‘Cuts’, ‘retrenchment’ and ‘savings’ are very much the buzz words over on King Charles Street. There’s lots of talk about ‘fierce and draconian’ reductions in foreign aid spending with James Cleverly warning that ‘money is tight.’ So Mr S was surprised to discover that the Foreign Office will spend at least £2.5 million on the controversial ‘Global Disinformation Index.’
What’s that, you might ask? The GDI is a (supposedly) non-partisan, non-profit which aims to provide ‘independent, neutral and transparent data and intelligence to advise policymakers and business leaders about how to combat disinformation.’ The British-based outfit recently hit the headlines on the other side of the pond after ranking leading American publishers among the ‘most risky’ sites in the United States. It published a 27-page risk assessment report in December in which the New York Post was found to have ‘frequently displayed bias, sensationalism and clickbait’, a view which, er, its staff understandably don’t share.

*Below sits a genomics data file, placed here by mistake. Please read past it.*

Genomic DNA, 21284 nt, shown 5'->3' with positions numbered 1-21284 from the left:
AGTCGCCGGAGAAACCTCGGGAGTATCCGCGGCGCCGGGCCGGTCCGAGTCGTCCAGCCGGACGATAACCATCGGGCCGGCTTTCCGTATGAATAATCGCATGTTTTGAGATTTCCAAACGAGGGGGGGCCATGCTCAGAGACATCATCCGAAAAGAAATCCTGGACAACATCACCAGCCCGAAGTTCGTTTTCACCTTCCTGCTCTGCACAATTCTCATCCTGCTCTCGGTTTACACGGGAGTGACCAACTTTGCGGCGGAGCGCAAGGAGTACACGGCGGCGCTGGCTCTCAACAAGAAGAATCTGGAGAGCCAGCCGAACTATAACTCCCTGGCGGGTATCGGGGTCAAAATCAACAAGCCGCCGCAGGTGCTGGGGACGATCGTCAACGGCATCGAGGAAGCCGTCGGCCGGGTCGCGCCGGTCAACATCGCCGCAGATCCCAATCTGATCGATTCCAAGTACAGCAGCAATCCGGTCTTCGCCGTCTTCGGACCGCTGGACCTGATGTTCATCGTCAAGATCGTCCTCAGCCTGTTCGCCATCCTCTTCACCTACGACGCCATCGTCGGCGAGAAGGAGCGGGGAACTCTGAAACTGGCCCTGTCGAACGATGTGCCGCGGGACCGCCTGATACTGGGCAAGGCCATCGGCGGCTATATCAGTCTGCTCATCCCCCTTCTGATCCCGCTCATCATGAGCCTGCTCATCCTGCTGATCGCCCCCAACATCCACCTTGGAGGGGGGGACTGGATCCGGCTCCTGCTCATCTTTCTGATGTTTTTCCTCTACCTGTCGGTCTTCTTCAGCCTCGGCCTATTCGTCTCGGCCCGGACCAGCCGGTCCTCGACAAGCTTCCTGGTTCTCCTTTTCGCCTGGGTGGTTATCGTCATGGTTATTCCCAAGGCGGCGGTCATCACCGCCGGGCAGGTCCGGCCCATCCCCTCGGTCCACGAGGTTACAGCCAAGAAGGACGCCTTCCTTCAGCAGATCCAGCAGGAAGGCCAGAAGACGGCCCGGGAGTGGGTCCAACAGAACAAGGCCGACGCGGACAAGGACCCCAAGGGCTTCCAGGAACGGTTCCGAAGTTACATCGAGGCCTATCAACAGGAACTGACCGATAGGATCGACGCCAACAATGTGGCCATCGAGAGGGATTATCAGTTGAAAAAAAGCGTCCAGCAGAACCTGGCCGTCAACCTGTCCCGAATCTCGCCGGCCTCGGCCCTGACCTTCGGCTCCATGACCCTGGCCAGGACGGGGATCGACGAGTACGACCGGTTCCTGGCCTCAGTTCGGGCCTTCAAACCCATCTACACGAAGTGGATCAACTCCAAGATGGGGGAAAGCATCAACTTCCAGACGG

Another of the supposed worst offenders was the libertarian magazine Reason and the conservative magazine the American Spectator. All of the sites deemed the ‘ten riskiest online news outlets’ among the 69 studied by the GDI were right-leaning, prompting concerns of political bias. Funny that! Republican congressman Ken Buck has now written to the Secretary of State Anthony Blinken demanding answers as to why Blinken’s taxpayer-funded department is ‘paying foreign (and domestic) entities to perform what is essentially censorship is troubling.’
Over here, there has been a far more muted reaction to the report, thought the Times did pick the story up at the beginning of March. The Foreign Office insisted to the paper that the GDI has made ‘a significant contribution to countering harmful content from hostile state and non-state actors’ and added that ‘the FCDO does not fund the GDI’s activities in the US.’ Still, they are funding the same organisation which is pumping this stuff out – and the Foreign Office are by no means stingy in their largesse.